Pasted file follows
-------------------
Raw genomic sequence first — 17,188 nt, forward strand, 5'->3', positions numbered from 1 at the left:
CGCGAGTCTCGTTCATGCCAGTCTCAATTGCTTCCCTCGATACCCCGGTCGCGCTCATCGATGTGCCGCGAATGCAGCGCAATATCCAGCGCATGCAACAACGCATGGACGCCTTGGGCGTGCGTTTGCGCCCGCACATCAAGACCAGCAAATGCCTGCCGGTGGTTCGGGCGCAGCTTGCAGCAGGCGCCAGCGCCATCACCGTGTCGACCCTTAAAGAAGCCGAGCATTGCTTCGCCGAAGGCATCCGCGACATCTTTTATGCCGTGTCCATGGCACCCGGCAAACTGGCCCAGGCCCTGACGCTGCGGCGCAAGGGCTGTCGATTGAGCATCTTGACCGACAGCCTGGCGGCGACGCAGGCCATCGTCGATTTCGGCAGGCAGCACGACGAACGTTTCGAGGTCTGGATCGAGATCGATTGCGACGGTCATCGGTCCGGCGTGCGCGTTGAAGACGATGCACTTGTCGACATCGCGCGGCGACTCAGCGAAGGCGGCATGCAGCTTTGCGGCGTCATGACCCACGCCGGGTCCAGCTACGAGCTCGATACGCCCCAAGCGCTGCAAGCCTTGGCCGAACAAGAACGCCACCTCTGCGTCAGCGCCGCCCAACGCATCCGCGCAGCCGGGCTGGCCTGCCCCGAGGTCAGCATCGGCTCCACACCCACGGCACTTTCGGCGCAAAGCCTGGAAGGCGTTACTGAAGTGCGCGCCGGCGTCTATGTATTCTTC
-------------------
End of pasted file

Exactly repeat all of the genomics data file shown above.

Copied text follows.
Raw genomic sequence first — 17,188 nt, forward strand, 5'->3', positions numbered from 1 at the left:
CGCGAGTCTCGTTCATGCCAGTCTCAATTGCTTCCCTCGATACCCCGGTCGCGCTCATCGATGTGCCGCGAATGCAGCGCAATATCCAGCGCATGCAACAACGCATGGACGCCTTGGGCGTGCGTTTGCGCCCGCACATCAAGACCAGCAAATGCCTGCCGGTGGTTCGGGCGCAGCTTGCAGCAGGCGCCAGCGCCATCACCGTGTCGACCCTTAAAGAAGCCGAGCATTGCTTCGCCGAAGGCATCCGCGACATCTTTTATGCCGTGTCCATGGCACCCGGCAAACTGGCCCAGGCCCTGACGCTGCGGCGCAAGGGCTGTCGATTGAGCATCTTGACCGACAGCCTGGCGGCGACGCAGGCCATCGTCGATTTCGGCAGGCAGCACGACGAACGTTTCGAGGTCTGGATCGAGATCGATTGCGACGGTCATCGGTCCGGCGTGCGCGTTGAAGACGATGCACTTGTCGACATCGCGCGGCGACTCAGCGAAGGCGGCATGCAGCTTTGCGGCGTCATGACCCACGCCGGGTCCAGCTACGAGCTCGATACGCCCCAAGCGCTGCAAGCCTTGGCCGAACAAGAACGCCACCTCTGCGTCAGCGCCGCCCAACGCATCCGCGCAGCCGGGCTGGCCTGCCCCGAGGTCAGCATCGGCTCCACACCCACGGCACTTTCGGCGCAAAGCCTGGAAGGCGTTACTGAAGTGCGCGCCGGCGTCTATGTATTCTTC